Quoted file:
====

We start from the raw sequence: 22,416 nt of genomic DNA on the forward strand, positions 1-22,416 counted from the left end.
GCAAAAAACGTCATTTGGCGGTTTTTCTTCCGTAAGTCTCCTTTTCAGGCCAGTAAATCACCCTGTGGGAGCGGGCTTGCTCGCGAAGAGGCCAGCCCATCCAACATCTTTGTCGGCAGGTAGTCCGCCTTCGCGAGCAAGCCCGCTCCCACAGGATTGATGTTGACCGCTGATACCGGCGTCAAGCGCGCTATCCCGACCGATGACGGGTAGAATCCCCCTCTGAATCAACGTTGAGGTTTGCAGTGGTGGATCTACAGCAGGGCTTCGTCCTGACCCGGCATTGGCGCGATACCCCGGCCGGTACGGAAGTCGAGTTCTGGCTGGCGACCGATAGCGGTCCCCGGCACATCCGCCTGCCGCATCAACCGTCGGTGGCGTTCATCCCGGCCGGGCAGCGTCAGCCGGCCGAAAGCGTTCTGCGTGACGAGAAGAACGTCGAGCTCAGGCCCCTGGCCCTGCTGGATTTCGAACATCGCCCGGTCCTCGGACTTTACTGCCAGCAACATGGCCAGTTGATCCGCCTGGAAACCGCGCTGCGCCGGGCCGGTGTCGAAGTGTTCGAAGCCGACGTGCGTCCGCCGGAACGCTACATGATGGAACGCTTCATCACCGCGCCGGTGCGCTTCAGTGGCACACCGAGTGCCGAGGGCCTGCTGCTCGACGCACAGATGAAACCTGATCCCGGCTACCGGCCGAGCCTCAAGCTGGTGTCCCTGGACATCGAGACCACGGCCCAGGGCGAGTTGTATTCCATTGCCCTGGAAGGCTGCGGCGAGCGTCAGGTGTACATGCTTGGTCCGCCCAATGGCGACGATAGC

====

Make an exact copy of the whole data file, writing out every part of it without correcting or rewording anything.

We start from the raw sequence: 22,416 nt of genomic DNA on the forward strand, positions 1-22,416 counted from the left end.
GCAAAAAACGTCATTTGGCGGTTTTTCTTCCGTAAGTCTCCTTTTCAGGCCAGTAAATCACCCTGTGGGAGCGGGCTTGCTCGCGAAGAGGCCAGCCCATCCAACATCTTTGTCGGCAGGTAGTCCGCCTTCGCGAGCAAGCCCGCTCCCACAGGATTGATGTTGACCGCTGATACCGGCGTCAAGCGCGCTATCCCGACCGATGACGGGTAGAATCCCCCTCTGAATCAACGTTGAGGTTTGCAGTGGTGGATCTACAGCAGGGCTTCGTCCTGACCCGGCATTGGCGCGATACCCCGGCCGGTACGGAAGTCGAGTTCTGGCTGGCGACCGATAGCGGTCCCCGGCACATCCGCCTGCCGCATCAACCGTCGGTGGCGTTCATCCCGGCCGGGCAGCGTCAGCCGGCCGAAAGCGTTCTGCGTGACGAGAAGAACGTCGAGCTCAGGCCCCTGGCCCTGCTGGATTTCGAACATCGCCCGGTCCTCGGACTTTACTGCCAGCAACATGGCCAGTTGATCCGCCTGGAAACCGCGCTGCGCCGGGCCGGTGTCGAAGTGTTCGAAGCCGACGTGCGTCCGCCGGAACGCTACATGATGGAACGCTTCATCACCGCGCCGGTGCGCTTCAGTGGCACACCGAGTGCCGAGGGCCTGCTGCTCGACGCACAGATGAAACCTGATCCCGGCTACCGGCCGAGCCTCAAGCTGGTGTCCCTGGACATCGAGACCACGGCCCAGGGCGAGTTGTATTCCATTGCCCTGGAAGGCTGCGGCGAGCGTCAGGTGTACATGCTTGGTCCGCCCAATGGCGACGATAGC